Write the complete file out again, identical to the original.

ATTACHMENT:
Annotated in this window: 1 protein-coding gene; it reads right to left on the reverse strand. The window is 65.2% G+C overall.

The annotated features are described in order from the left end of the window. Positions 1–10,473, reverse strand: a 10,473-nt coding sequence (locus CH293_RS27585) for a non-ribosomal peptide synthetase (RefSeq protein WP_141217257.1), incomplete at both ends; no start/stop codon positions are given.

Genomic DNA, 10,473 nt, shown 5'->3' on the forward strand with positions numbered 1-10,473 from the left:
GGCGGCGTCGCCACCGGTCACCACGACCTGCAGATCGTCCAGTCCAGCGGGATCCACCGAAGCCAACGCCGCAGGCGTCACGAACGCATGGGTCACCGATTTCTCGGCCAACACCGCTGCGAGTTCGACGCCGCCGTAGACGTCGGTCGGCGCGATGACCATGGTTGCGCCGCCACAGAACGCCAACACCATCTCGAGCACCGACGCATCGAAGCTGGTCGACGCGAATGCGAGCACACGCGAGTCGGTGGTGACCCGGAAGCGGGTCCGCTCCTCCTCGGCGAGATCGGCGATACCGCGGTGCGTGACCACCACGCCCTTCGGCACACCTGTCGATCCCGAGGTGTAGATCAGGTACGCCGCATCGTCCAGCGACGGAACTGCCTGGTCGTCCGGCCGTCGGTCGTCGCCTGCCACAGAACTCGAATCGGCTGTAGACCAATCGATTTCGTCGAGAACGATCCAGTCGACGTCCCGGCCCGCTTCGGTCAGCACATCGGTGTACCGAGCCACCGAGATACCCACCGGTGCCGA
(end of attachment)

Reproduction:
Annotated in this window: 1 protein-coding gene; it reads right to left on the reverse strand. The window is 65.2% G+C overall.

The annotated features are described in order from the left end of the window. Positions 1–10,473, reverse strand: a 10,473-nt coding sequence (locus CH293_RS27585) for a non-ribosomal peptide synthetase (RefSeq protein WP_141217257.1), incomplete at both ends; no start/stop codon positions are given.

Genomic DNA, 10,473 nt, shown 5'->3' on the forward strand with positions numbered 1-10,473 from the left:
GGCGGCGTCGCCACCGGTCACCACGACCTGCAGATCGTCCAGTCCAGCGGGATCCACCGAAGCCAACGCCGCAGGCGTCACGAACGCATGGGTCACCGATTTCTCGGCCAACACCGCTGCGAGTTCGACGCCGCCGTAGACGTCGGTCGGCGCGATGACCATGGTTGCGCCGCCACAGAACGCCAACACCATCTCGAGCACCGACGCATCGAAGCTGGTCGACGCGAATGCGAGCACACGCGAGTCGGTGGTGACCCGGAAGCGGGTCCGCTCCTCCTCGGCGAGATCGGCGATACCGCGGTGCGTGACCACCACGCCCTTCGGCACACCTGTCGATCCCGAGGTGTAGATCAGGTACGCCGCATCGTCCAGCGACGGAACTGCCTGGTCGTCCGGCCGTCGGTCGTCGCCTGCCACAGAACTCGAATCGGCTGTAGACCAATCGATTTCGTCGAGAACGATCCAGTCGACGTCCCGGCCCGCTTCGGTCAGCACATCGGTGTACCGAGCCACCGAGATACCCACCGGTGCCGA